Carbon footprint on the price tag of sausages and cars

Thomas Luther
Finnish services and products have a strong competitive advantage in CO2 comparisons when their operations are as low-emission as possible.

In November, California burned. In December, Australia burned. The seas are getting warmer and mountain glaciers are melting disturbingly quickly; faster than researchers have predicted.

There is no silver bullet that can quickly stop these developments. There are, however, dozens of efficient solutions. Their combined effect could stop the increase of CO2 in the long run and curb global temperature rise.

One of the most effective but least benefited from methods is information control. During the autumn, as we thought about what would be the biggest changes to the business environment in the 2020s, CO2 came up as one of the key themes. One of our visions for the 2020s is that all products and services will come with their emissions included on the price tag.

A product’s carbon footprint will become as normal as information about the amount of lactose in sausages is today. A consumer can easily compare the impact of their choices when buying sausages, milk and carrots. CO2 data is starting to be included on chemicals, concrete, paper and steel. Regardless of whether we are buying a car or buying tens of thousands of tonnes of steel for a ship, we can make responsible decisions based on data.

Easier than taxes or customs

Legislation governing the measurement and publication of emissions data would be a market-based solution that would support the EU’s Emissions Trading Scheme and national taxation objectives. Getting this kind of change through would be politically easier than, for example, taking into use new environmental protection taxes or increasing existing taxation, not to mention carbon taxes.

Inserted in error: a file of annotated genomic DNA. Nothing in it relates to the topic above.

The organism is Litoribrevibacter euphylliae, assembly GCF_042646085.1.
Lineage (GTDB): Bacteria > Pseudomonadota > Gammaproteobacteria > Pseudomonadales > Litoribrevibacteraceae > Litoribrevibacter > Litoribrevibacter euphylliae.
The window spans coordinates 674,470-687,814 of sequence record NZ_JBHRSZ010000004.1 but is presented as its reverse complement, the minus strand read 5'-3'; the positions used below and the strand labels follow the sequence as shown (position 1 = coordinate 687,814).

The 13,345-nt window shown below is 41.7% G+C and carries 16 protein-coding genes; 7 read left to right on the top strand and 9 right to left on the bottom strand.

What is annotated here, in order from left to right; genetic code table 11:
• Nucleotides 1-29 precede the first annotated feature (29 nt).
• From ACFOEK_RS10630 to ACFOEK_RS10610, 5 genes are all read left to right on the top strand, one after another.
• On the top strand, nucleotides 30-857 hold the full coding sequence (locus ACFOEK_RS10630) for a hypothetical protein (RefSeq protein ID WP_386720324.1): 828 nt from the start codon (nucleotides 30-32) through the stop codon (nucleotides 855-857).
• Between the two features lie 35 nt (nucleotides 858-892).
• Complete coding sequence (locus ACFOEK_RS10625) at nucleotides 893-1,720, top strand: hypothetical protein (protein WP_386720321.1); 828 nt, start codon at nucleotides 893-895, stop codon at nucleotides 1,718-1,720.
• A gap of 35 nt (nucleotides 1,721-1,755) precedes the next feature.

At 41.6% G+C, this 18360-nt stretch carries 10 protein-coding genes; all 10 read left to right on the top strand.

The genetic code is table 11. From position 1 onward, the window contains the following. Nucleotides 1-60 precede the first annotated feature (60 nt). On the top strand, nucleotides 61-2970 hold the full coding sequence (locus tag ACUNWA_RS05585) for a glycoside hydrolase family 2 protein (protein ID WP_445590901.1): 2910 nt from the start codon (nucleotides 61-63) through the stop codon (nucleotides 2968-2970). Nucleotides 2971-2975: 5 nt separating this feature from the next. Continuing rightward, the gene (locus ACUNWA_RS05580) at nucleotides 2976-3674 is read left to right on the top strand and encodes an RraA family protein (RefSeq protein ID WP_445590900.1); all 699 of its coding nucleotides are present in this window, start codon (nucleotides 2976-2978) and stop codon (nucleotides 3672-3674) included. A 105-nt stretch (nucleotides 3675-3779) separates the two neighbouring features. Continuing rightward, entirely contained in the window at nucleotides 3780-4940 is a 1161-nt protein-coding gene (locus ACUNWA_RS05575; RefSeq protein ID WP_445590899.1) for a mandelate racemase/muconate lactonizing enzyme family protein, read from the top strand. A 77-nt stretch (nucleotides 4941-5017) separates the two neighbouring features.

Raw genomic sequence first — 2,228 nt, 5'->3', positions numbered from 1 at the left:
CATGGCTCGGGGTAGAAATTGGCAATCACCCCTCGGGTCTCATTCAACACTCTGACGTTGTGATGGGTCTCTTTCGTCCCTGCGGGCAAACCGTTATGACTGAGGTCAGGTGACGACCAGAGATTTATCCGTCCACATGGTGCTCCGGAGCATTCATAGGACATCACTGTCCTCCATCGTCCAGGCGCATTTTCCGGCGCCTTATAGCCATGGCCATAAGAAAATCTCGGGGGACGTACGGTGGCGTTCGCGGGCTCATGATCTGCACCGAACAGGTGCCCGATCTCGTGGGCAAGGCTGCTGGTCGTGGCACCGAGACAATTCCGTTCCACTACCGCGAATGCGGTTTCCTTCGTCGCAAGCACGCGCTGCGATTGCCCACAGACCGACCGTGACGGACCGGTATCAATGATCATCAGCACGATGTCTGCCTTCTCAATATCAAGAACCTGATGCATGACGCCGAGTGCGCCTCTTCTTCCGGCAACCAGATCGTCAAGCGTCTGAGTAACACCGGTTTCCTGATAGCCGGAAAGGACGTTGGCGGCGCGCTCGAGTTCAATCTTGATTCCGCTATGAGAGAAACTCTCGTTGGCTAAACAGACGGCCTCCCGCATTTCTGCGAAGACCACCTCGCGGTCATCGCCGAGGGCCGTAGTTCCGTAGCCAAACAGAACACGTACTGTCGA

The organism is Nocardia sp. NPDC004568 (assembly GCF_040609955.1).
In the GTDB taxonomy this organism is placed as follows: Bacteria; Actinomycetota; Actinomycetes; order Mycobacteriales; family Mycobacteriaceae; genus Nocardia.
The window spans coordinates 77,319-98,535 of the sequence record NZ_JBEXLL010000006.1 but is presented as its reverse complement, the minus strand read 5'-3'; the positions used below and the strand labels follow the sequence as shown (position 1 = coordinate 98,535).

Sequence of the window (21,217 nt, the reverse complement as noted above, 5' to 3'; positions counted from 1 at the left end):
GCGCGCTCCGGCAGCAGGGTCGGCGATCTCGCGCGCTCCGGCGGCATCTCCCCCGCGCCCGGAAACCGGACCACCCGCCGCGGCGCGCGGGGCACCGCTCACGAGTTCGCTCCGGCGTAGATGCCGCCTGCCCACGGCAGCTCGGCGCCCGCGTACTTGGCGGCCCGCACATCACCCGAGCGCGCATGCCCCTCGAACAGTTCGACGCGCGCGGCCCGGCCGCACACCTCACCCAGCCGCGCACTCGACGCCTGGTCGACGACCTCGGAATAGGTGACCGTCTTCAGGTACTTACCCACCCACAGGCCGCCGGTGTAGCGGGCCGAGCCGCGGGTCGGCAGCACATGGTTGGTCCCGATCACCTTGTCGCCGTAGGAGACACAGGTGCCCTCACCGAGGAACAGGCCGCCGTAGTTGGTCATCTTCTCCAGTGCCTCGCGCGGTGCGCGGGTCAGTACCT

Finnish companies acquire an important competitive edge when we begin to reduce business emissions in a more decisive manner.

The competitiveness of locally produced products and services increases when their production is as low-emission as possible. This benefits industries such as Finnish food, forestry and steel industries because their energy efficiency is already one of the best in the world. Emissions are also reduced by the electrification of production processes and heating systems. During the 2020s, Finnish electricity emissions will drop quickly when the Olkiluoto 3 nuclear power station comes on line and the production of wind power increases dramatically.

CO2 will revolutionise business leadership

The use of fossil fuels must be stopped as quickly as possible. What currently appears to be cheap will not necessarily be so in five years. In terms of the environment, responsible business operations are also a wise approach to risk management.

In the 2020s, CO2 data will be an integral part of leadership as companies see the change as both a source of risk and opportunity. The carbon footprint will be as central to product and service design and production as financial efficiency. CO2 will revolutionise supply chains, affect decisions on locations, and change sustainable business leadership.

I believe it is possible that in the near future, for example, 20–30 per cent of bonuses for leaders of large companies will be based on how they have succeeded in reducing the emissions of their companies.

Companies had a leading role in upsetting the global environmental balance and they now have to play an active role in the clean up too. Companies are able to change their operations more quickly than the state or counties as long as economically they are steered wisely and with an eye on the long term.

The author, Thomas Luther, is the CEO of LeaseGreen, a cleantech service company specialised in energy efficiency solutions for large real estate and industrial processes.

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